You are here

Teaching the Fundamental Theorem of Calculus: A Historical Reflection - References

Author(s): 
Omar A. Hernandez Rodriguez (University of Puerto Rico) and Jorge M. Lopez Fernandez (University of Puerto Rico)

[1] M. Artigue, “Analysis.” In D. Tall (Ed.), Advanced Mathematical Thinking, Kluwer Academic Publishers, Dordrecht, 1992. pp. 167-198.

[2] M. E. Baron, The Origins of Infinitesimal Calculus, Dover Publications, New York, 1969.

[3] N. Bourbaki, Elements of Mathematics, Functions of a Real Variable, Elementary Theory, Springer, Heidelberg, 2003.

[4] R. E. Bradley and C. Sandifer, Cauchy’s Cours d’Analyse, An Annotated Translation, Springer Verlag, Doordrecht, 2009.

[5] D. M. Bressoud, “Historical reflections on teaching the fundamental theorem of integral calculus,” American Mathematical Monthly 118 (2011), pp. 99–115.

[6] F. Cajori, “The history of notations of the calculus,” Annals of Mathematics, Second Series 25 (1923), pp. 1–46.

[7] F. Cajori, A History of Mathematics, The Macmillan Company, New York, 1931.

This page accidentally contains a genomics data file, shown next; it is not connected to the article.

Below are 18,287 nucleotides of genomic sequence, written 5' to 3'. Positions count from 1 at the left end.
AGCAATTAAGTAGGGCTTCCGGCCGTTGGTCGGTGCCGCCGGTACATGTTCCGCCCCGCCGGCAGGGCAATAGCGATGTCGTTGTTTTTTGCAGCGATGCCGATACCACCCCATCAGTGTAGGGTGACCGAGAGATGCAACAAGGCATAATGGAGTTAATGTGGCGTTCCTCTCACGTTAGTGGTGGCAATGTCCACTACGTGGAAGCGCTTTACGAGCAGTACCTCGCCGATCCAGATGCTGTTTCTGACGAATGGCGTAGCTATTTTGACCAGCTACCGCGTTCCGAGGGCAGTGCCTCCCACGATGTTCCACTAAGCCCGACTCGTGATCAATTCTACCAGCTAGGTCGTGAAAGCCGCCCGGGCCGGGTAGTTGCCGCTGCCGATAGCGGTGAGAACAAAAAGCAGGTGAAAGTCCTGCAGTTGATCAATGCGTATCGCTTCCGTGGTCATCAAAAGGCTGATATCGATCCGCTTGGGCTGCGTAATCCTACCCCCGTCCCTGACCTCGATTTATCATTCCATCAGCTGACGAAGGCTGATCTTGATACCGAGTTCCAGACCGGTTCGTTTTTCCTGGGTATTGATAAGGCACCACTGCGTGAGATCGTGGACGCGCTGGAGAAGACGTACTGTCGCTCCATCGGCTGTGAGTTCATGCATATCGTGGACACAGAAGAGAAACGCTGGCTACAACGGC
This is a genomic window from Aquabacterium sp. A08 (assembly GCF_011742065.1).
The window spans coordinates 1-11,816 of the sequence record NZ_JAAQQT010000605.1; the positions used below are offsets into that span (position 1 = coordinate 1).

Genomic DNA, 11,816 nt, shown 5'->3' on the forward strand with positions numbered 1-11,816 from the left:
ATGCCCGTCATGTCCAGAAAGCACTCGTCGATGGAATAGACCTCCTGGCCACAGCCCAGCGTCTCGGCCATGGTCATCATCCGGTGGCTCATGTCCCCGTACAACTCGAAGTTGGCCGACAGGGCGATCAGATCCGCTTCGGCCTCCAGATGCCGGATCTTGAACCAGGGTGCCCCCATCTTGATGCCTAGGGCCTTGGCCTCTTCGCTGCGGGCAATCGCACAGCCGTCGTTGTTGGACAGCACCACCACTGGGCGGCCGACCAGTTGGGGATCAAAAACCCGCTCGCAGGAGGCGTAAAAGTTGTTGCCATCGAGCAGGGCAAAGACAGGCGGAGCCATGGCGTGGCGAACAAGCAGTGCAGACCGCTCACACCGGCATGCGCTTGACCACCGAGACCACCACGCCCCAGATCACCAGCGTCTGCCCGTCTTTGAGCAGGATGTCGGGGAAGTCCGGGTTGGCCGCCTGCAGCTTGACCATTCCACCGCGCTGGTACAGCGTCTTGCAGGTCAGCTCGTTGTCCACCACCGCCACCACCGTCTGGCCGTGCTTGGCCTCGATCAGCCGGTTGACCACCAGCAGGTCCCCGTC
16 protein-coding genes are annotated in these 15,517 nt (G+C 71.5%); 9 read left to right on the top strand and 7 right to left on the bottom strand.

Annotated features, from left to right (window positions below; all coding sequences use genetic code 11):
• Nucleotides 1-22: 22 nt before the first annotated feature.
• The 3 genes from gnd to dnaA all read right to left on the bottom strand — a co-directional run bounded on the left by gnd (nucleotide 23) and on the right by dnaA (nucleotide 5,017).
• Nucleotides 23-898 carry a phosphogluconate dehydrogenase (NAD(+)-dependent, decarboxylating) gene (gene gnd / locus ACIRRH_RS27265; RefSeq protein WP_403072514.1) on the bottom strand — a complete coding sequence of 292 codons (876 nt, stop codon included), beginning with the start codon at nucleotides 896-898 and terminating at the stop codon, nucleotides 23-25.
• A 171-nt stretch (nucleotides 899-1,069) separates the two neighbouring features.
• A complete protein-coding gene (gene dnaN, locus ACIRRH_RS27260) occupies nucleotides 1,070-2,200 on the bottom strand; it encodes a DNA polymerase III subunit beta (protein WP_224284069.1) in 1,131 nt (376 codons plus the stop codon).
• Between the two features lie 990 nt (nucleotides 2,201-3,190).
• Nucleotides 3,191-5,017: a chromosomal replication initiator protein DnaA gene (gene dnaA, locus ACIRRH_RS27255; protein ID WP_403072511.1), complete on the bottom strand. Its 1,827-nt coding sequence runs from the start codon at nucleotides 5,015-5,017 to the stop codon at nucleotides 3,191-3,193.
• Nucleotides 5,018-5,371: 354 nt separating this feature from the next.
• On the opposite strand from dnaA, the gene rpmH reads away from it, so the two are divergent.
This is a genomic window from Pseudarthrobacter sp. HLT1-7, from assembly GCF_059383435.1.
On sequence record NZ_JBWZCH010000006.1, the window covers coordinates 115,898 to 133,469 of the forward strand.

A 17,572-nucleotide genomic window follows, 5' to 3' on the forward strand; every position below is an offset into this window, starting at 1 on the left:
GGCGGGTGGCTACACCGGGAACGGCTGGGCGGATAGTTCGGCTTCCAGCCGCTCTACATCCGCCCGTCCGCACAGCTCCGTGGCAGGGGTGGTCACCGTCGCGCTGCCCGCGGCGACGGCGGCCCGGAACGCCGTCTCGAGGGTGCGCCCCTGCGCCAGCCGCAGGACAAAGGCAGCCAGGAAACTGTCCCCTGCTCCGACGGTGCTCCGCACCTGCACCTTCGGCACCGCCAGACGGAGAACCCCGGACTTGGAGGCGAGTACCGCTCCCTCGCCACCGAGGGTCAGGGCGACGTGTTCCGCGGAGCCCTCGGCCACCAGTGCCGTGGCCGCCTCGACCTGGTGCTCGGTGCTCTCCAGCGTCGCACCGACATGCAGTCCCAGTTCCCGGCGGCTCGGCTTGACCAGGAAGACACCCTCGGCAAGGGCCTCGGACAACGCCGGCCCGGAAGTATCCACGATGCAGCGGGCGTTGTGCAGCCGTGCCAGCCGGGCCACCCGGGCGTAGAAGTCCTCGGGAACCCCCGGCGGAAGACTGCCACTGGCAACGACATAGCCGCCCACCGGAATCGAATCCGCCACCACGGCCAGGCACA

[8] A. L. Cauchy, Résumé des Leçons Données a L’Ecole Royale Polytechnique, Oevres Complétes, vol. IV of 11, Gauthier-Villard, Paris, 1899.

[9] J. M. T. Child, The Geometrical Lectures of Isaac Barrow, Translated with notes and proofs, and a discussion on the advance made therein on the work of his predecessors in the infinitesimal calculus., no. 3 in Series of Classics of Science and Philosophy, The Open Court Publishing Company, Chicago, 1916.

[10] B. Cornu, “Limits.In D. Tall (Ed.), The transition to advanced mathematical thinking: Functions, limits, infinity and proofs, Kluwer Academic Publishers, Dordrecht, 1992. pp. 153-166.

[11] J. Cottrill, D. Nichols, K. Schwingendorf, K. Thomas, and D. Vidakovic, “Understanding the limit concept: Beginning with a coordinated process schema,” Journal of Mathematical Behavior 15 (1996), pp. 167–192.

[12] R. B. Davis and S. Vinner, “The notion of limit: Some seemingly unavoidable misconception stages,” Journal of Mathematical Behavior (1986), pp. 281–303.

[13] G. Ervynck, “Conceptual difficulties for first year university students in acquisition for the notion of limit of a function.” In L. P. Mendoza and E. R. Williams (Eds.), Canadian Mathematics Education Study Group: Proceedings of the Annual Meeting, Kingston, Ontario: Memorial University of Newfoundland, 1988. pp. 330-333.